By Lynne Bronstein
Observer Reporter 

Council Delays Fracking Symposium


Council Delays Fracking Symposium

At its meeting Monday night the Culver City Council rejected a request to endorse a symposium on the controversial practice of hydraulic fracturing (fracking) that would have been scheduled for August 4.

However, the Council did not rule out approval of a symposium for a future date after PXP (Plains Exploration and Production) Oil Company completes its promised study of fracking.

The request was made by anti-fracking activist Tom Camarella, who was seeking Council endorsement as well as use of the Mike Balkman Council Chambers for the symposium and that the symposium be broadcast live and recorded.

Camarella’s concept for the symposium was that it would feature up to eight panelists, including representatives from PXP, discussing and clarifying issues that came up at the July 2 City Council meeting. At that time, a large number of community members spoke out against the practice of fracking and Council members admitted that they had questions that PXP had not answered.

The Council endorsed a ban on fracking in Culver City at the July 2 meeting and endorsement of the symposium seemed a logical next step.

However, PXP’s refusal to attend the event as planned for August 4 prevented the Council from endorsing the event for the date planned---because the lack of PXP involvement would result in a “one-sided” discussion.

Camarella spoke to the Council during public comment and pressed his request.

“PXP was cordially invited and respectfully declined,” said Camarella. “But we still have the questions you asked on July 2 and I have people ready and able to answer them.”

He stated that he had sent PXP a letter asking them to reconsider and “they still declined. But you have the authority and the power to ask them to come.”

Camarella cited a section of the Municipal Code as his source of information on the Council’s power to “compel” PXP. But city attorney Carol Schwab explained that the language of the Code was reserved for situations of a particular seriousness that would preclude events on the level of an informational discussion such as the symposium being suggested.

While Meghan Sahli-Wells said she would endorse the symposium as requested, the other three council members in attendance ( Mehaul O’ Leary was absent) thought that a delay was appropriate because they wanted the assurance of PXP’s involvement, which they believed would happen after the completion of the study.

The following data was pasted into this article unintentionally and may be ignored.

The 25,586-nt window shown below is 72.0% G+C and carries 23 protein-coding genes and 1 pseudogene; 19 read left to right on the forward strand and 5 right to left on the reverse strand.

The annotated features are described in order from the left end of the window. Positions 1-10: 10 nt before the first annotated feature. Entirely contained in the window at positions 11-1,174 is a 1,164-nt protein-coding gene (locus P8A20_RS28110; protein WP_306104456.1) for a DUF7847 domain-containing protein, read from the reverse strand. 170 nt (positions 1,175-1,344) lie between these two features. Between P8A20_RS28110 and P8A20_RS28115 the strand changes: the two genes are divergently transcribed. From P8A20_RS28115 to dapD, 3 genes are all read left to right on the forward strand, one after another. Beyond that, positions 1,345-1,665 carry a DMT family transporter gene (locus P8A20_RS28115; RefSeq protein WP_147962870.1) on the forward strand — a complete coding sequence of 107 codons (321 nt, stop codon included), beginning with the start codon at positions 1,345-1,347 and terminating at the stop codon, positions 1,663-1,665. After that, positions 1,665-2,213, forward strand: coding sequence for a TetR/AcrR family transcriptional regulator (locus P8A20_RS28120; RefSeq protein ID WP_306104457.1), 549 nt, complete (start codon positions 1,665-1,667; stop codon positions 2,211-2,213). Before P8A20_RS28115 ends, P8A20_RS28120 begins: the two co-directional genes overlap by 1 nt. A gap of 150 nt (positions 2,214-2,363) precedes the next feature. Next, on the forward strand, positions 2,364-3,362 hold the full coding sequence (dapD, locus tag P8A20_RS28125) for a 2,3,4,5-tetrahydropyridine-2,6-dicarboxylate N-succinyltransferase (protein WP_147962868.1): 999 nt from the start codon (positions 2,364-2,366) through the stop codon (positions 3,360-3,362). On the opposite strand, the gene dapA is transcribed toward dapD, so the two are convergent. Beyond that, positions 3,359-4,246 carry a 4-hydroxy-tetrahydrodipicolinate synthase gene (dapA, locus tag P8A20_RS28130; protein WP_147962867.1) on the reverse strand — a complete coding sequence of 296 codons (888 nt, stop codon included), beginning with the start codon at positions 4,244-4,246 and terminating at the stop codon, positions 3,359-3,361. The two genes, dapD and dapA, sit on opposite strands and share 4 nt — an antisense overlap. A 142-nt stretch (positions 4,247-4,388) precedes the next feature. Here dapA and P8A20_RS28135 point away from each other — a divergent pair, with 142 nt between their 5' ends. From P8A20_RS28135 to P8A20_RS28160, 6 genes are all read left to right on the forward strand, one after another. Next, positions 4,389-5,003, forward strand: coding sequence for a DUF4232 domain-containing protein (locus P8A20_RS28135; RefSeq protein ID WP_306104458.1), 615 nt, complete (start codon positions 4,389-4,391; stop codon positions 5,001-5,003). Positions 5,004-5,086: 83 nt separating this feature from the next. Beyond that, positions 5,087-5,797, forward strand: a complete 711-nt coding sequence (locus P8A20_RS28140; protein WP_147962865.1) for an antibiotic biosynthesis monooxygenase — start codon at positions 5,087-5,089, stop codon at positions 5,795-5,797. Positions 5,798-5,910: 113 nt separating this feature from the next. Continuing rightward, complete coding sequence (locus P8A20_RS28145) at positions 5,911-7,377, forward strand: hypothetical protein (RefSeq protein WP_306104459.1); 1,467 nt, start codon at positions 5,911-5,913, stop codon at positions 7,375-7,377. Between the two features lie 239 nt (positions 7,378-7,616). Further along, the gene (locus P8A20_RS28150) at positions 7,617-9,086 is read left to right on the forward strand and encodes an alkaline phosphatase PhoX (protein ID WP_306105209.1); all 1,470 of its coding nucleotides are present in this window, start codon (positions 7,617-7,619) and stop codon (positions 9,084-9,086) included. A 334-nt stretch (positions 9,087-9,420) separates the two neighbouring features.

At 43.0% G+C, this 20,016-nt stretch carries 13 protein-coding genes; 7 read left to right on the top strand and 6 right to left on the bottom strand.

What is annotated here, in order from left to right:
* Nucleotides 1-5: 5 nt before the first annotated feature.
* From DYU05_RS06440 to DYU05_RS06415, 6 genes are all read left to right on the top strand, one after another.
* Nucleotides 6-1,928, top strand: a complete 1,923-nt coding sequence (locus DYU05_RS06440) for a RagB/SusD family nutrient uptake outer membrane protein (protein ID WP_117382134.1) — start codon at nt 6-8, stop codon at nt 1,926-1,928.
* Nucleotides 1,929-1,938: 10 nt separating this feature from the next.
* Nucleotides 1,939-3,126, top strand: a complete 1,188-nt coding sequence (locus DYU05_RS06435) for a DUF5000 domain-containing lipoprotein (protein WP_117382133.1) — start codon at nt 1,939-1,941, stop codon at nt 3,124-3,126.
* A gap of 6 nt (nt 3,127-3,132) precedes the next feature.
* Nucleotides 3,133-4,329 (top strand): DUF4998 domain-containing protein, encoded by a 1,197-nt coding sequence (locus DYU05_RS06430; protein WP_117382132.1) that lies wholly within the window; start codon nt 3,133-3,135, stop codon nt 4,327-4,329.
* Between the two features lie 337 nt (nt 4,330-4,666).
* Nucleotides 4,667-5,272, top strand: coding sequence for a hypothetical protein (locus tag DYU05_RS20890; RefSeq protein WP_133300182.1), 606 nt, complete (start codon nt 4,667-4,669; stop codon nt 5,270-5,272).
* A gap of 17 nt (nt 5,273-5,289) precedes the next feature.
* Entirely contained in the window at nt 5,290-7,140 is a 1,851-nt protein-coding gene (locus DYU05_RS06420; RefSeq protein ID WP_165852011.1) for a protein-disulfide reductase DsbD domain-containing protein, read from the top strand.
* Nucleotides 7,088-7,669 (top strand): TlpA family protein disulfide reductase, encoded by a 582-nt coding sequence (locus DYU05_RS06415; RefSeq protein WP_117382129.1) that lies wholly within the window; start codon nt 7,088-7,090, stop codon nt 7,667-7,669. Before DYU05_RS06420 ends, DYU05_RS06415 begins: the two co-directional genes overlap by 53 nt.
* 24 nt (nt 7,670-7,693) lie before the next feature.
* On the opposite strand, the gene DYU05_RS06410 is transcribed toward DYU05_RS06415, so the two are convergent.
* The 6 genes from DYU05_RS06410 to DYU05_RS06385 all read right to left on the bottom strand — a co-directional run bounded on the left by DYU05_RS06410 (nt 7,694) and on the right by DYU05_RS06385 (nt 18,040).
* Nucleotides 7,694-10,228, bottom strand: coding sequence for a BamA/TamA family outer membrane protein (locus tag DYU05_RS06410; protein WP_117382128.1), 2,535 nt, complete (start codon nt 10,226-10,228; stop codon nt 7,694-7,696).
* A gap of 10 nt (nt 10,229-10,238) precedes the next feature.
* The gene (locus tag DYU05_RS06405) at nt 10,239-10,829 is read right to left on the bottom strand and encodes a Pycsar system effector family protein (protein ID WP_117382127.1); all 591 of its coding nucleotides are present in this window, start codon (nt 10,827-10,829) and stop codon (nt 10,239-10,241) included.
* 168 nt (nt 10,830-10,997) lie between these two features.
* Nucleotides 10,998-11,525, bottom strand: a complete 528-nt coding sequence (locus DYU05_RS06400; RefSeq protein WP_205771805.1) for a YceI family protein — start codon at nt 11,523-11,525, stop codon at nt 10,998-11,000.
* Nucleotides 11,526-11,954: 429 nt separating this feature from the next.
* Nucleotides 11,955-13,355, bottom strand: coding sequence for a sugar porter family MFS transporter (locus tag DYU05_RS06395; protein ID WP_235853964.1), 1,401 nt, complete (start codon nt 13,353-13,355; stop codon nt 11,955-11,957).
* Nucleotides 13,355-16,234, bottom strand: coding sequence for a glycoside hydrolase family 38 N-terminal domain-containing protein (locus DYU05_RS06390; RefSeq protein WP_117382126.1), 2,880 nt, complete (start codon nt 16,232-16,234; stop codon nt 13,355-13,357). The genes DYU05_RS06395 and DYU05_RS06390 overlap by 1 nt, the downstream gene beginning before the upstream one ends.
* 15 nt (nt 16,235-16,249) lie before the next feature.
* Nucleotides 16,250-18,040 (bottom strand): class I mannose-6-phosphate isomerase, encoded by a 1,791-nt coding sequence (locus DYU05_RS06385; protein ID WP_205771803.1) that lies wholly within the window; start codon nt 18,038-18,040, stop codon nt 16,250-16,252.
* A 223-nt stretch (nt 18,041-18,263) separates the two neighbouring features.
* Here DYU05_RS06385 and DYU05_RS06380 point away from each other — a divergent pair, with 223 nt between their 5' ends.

“Once the study has been delivered (from late August to the beginning of October), that would be the appropriate time,” said Jim Clarke. ”Also we are looking at our oil drilling regulations.” He wanted time for the city to revise its regulations and be able to vet the study.

Camarella spoke with press after the meeting and expressed his disappointment with the Council. In effect, he said, PXP “will have momentum” when the study is delivered because “they’re being rewarded for not giving information.”

Camarella believes a symposium where PXP has to answer the tough questions (as for example, what happens to the water used in fracking) would better inform the decisions the city will be making on its oil drilling regulations. He said he intended to meet with each Council member and lobby for them to use their power to obtain the necessary information.

In other actions, the Council held a public hearing on the appeal of a decision by the Municipal Code Appeals Committee to require removal of kitchen cabinets in an illegal garage conversion.

Sabrina Jones, the appellant, explained that her family had converted the garage in their home into a living space with bedroom, bathroom, living room, sleeping area, dining area, and full kitchen facilities. She needed the space to live in with her son, as she took care of her husband and later, her mother, both of whom had cancer.

She told the Council she was renting the front of the house and was intending to move out of the second unit and rent it as a storage area.

Over a period of six years the city had made inspections of the property and had requested that the unit be brought into compliance with city code. Jones maintained that she had made modifications according to the city’s requests, via a period of deferred maintenance scheduled to end on November 30.

She was only appealing the portion of the committee’s decision that involved removal of the kitchen cabinets. Her concern was the materials from the cabinets (including a granite counter top) were valuable to her and she did not want to lose them.

Jeff Cooper suggested a compromise—removing the complete lower cabinets and appliances but leaving the upper cabinets. (The committee wanted removal of all the cabinets because leaving them might allow for easy conversion to a full kitchen [and illegal unit] in the future).

The Council unanimously approved Cooper’s compromise of saving the upper cabinets.


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